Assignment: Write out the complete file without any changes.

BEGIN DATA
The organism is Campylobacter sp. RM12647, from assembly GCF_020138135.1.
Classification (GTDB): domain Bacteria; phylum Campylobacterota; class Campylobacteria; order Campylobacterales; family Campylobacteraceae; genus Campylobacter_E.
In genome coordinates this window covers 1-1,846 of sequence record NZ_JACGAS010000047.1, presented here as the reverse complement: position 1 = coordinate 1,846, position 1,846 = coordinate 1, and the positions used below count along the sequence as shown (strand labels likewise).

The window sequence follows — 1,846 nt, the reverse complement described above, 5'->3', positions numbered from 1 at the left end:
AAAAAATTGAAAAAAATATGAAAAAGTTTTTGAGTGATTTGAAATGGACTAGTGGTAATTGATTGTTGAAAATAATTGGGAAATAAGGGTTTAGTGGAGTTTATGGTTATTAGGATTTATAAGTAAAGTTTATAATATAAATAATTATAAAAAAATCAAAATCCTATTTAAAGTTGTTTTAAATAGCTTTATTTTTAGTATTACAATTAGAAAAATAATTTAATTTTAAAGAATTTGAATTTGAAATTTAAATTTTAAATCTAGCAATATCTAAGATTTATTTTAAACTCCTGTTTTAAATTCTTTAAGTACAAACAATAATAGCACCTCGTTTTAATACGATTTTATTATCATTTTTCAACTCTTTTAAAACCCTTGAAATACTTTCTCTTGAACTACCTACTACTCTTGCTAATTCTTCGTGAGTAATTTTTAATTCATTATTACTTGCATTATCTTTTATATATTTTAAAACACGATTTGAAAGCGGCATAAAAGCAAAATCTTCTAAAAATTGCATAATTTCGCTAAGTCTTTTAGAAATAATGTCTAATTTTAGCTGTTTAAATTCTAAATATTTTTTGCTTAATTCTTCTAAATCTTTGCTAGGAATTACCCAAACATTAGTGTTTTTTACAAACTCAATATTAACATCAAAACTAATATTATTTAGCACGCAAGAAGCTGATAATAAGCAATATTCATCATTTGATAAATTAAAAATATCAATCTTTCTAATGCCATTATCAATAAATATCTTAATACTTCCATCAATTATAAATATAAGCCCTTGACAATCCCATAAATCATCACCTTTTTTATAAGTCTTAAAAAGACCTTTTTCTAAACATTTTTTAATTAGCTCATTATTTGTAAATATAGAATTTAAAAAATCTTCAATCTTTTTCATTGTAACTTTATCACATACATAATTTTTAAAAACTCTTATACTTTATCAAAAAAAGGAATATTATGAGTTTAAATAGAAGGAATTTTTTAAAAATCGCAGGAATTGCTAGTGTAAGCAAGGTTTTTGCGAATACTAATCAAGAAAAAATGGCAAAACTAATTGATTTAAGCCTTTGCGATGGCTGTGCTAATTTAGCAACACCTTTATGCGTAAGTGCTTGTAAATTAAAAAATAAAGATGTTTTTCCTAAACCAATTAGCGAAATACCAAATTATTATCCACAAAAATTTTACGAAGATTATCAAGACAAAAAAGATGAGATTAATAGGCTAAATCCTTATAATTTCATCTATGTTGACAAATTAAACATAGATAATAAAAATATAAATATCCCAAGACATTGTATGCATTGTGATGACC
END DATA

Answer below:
The organism is Campylobacter sp. RM12647, from assembly GCF_020138135.1.
Classification (GTDB): domain Bacteria; phylum Campylobacterota; class Campylobacteria; order Campylobacterales; family Campylobacteraceae; genus Campylobacter_E.
In genome coordinates this window covers 1-1,846 of sequence record NZ_JACGAS010000047.1, presented here as the reverse complement: position 1 = coordinate 1,846, position 1,846 = coordinate 1, and the positions used below count along the sequence as shown (strand labels likewise).

The window sequence follows — 1,846 nt, the reverse complement described above, 5'->3', positions numbered from 1 at the left end:
AAAAAATTGAAAAAAATATGAAAAAGTTTTTGAGTGATTTGAAATGGACTAGTGGTAATTGATTGTTGAAAATAATTGGGAAATAAGGGTTTAGTGGAGTTTATGGTTATTAGGATTTATAAGTAAAGTTTATAATATAAATAATTATAAAAAAATCAAAATCCTATTTAAAGTTGTTTTAAATAGCTTTATTTTTAGTATTACAATTAGAAAAATAATTTAATTTTAAAGAATTTGAATTTGAAATTTAAATTTTAAATCTAGCAATATCTAAGATTTATTTTAAACTCCTGTTTTAAATTCTTTAAGTACAAACAATAATAGCACCTCGTTTTAATACGATTTTATTATCATTTTTCAACTCTTTTAAAACCCTTGAAATACTTTCTCTTGAACTACCTACTACTCTTGCTAATTCTTCGTGAGTAATTTTTAATTCATTATTACTTGCATTATCTTTTATATATTTTAAAACACGATTTGAAAGCGGCATAAAAGCAAAATCTTCTAAAAATTGCATAATTTCGCTAAGTCTTTTAGAAATAATGTCTAATTTTAGCTGTTTAAATTCTAAATATTTTTTGCTTAATTCTTCTAAATCTTTGCTAGGAATTACCCAAACATTAGTGTTTTTTACAAACTCAATATTAACATCAAAACTAATATTATTTAGCACGCAAGAAGCTGATAATAAGCAATATTCATCATTTGATAAATTAAAAATATCAATCTTTCTAATGCCATTATCAATAAATATCTTAATACTTCCATCAATTATAAATATAAGCCCTTGACAATCCCATAAATCATCACCTTTTTTATAAGTCTTAAAAAGACCTTTTTCTAAACATTTTTTAATTAGCTCATTATTTGTAAATATAGAATTTAAAAAATCTTCAATCTTTTTCATTGTAACTTTATCACATACATAATTTTTAAAAACTCTTATACTTTATCAAAAAAAGGAATATTATGAGTTTAAATAGAAGGAATTTTTTAAAAATCGCAGGAATTGCTAGTGTAAGCAAGGTTTTTGCGAATACTAATCAAGAAAAAATGGCAAAACTAATTGATTTAAGCCTTTGCGATGGCTGTGCTAATTTAGCAACACCTTTATGCGTAAGTGCTTGTAAATTAAAAAATAAAGATGTTTTTCCTAAACCAATTAGCGAAATACCAAATTATTATCCACAAAAATTTTACGAAGATTATCAAGACAAAAAAGATGAGATTAATAGGCTAAATCCTTATAATTTCATCTATGTTGACAAATTAAACATAGATAATAAAAATATAAATATCCCAAGACATTGTATGCATTGTGATGACC